A report by Mexico’s National Citizen Observatory reveals that extortion has grown nine-fold over the last 17 years, underscoring a fundamental flaw in the state’s enforcement measures and a growing revenue stream for the country’s organized crime.
The report reveals that extortion in the country rose 818 percent between 1997 and 2013, with last year displaying the highest figures yet.
The data shows that in 2013, the first year of President Enrique Peña Nieto’s administration, the number of reported extortions in Mexico was 8,042 — a rate of 22 per day, or nearly one every hour.
Figures were up 10.6 percent from 2012, the last year of Felipe Calderon’s presidency, and up 501 percent from 2001, the first year of Vicente Fox’s presidency. The rate of extortion per 100,000 inhabitants went up 56.8 percent between 2011 and 2012. By 2013, it had reached 6.79 per 100,000 people, a 9.3 percent increase from the year before. The data collected focuses on telephone scams, blackmail and extortion rackets.
InSight Crime Analysis
The rapid escalation of extortion in Mexico can be linked to various trends in the underworld. In one respect, it is part of a pattern of criminal diversification, which has seen organized crime seek revenue sources outside of drug trafficking. However, it is also a side effect of the fragmentation of cartels, as they have lost the leaders that maintained centralized networks and different criminal elements have been forced to become self-financing. Authorities have so far proven incapable of stopping or even slowing this rise.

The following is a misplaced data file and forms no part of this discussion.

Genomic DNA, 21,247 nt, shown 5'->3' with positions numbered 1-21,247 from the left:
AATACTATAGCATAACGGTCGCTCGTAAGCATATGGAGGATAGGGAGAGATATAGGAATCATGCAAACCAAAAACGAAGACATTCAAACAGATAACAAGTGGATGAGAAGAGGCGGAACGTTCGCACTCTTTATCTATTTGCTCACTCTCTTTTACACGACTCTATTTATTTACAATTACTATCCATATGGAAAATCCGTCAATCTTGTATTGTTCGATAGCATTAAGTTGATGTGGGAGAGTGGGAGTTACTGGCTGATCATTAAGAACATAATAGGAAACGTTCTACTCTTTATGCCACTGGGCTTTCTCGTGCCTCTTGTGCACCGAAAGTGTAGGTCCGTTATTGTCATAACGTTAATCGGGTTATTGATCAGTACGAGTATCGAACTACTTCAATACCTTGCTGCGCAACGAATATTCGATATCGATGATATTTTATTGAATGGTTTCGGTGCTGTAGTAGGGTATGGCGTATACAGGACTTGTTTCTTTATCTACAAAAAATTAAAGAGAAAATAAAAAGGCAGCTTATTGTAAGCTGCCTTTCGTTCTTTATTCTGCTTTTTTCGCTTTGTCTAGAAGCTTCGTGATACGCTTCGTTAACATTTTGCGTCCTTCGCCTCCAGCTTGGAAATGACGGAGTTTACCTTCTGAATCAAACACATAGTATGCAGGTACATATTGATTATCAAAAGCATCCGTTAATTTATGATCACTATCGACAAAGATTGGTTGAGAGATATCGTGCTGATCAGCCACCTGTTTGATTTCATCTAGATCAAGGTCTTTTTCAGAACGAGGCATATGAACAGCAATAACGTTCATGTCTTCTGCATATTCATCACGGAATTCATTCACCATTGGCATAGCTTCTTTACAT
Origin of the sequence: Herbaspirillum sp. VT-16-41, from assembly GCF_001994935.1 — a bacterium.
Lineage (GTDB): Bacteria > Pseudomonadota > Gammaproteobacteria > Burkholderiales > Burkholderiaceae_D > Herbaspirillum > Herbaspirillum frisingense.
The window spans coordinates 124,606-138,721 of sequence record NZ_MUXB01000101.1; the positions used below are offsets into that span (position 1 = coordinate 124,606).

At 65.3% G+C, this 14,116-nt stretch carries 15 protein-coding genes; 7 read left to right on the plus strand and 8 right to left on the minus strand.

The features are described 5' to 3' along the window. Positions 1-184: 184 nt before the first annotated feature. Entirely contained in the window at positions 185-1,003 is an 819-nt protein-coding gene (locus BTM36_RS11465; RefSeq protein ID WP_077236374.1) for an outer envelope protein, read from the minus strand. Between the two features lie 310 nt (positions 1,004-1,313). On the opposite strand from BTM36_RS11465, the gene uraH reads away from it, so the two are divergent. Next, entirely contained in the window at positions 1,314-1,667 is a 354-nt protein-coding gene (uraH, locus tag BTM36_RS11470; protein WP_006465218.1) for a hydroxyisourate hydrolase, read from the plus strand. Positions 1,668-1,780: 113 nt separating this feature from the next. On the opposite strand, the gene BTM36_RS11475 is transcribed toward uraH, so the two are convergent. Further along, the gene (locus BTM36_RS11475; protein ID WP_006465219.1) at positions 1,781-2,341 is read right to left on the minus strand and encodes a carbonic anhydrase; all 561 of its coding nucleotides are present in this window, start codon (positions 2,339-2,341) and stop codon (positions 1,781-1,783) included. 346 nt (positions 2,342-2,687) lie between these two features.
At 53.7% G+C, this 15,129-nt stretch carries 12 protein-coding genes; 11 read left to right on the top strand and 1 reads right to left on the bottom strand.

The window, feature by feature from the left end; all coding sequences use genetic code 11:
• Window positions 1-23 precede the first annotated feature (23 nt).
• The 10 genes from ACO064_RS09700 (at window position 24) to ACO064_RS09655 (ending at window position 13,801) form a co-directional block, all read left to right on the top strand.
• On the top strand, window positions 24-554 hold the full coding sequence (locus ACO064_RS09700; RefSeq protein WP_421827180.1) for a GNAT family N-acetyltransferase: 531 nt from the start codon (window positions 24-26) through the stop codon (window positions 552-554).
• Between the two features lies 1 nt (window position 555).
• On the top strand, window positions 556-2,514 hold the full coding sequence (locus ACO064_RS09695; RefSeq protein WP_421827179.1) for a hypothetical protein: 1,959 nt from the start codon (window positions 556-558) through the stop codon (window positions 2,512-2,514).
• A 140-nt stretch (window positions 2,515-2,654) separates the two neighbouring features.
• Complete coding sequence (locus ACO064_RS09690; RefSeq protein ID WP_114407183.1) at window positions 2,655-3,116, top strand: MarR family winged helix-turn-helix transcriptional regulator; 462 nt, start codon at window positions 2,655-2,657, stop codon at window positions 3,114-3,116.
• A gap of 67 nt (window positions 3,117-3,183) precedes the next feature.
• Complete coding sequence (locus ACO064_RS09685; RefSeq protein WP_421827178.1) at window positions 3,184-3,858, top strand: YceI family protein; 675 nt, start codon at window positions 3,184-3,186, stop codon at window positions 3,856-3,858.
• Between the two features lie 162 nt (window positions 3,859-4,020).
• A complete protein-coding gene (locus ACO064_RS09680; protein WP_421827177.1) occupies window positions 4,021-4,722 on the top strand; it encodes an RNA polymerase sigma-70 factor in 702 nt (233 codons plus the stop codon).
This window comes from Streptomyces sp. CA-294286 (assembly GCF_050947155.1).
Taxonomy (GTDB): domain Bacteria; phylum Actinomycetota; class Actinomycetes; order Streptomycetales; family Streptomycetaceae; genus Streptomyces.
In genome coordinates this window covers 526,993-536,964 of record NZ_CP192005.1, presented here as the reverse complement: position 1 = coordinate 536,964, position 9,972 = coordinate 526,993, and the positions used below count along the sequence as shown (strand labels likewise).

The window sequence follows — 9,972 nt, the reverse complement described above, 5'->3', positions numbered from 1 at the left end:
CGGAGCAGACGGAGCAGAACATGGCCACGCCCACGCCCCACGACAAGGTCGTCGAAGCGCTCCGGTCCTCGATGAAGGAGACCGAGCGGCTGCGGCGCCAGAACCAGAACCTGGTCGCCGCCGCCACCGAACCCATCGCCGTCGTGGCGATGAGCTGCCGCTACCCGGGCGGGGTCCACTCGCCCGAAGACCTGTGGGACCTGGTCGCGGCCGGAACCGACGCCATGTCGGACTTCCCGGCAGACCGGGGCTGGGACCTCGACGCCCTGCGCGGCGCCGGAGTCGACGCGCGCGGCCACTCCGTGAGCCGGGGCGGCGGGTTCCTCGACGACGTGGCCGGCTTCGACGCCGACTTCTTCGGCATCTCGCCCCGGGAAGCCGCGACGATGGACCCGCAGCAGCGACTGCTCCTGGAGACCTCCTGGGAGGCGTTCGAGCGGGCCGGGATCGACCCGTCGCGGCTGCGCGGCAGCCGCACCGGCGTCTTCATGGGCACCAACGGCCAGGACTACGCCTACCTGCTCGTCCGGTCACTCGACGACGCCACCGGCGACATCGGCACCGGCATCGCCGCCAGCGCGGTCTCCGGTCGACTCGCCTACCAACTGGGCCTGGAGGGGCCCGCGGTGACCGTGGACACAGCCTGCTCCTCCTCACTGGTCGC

SEE ALSO: Coverage of Extortion
One of the main obstacles to tackling extortion is a lack of public confidence in state institutions — in 2012 an estimated 97.8 percent of extortions were not reported, according to the study. In this area, it highlights how the most successful anti-extortion measures focus on informing citizens how to report extortion, a simple step towards building trust.
However, despite the launch of a government-run awareness campaign in 2013, the report say Mexico’s authorities are displaying a lack of will to enforce measures, as shown by their failure to differentiate between the various types of extortion or gain better intelligence on the workings of criminal groups dedicated to this crime.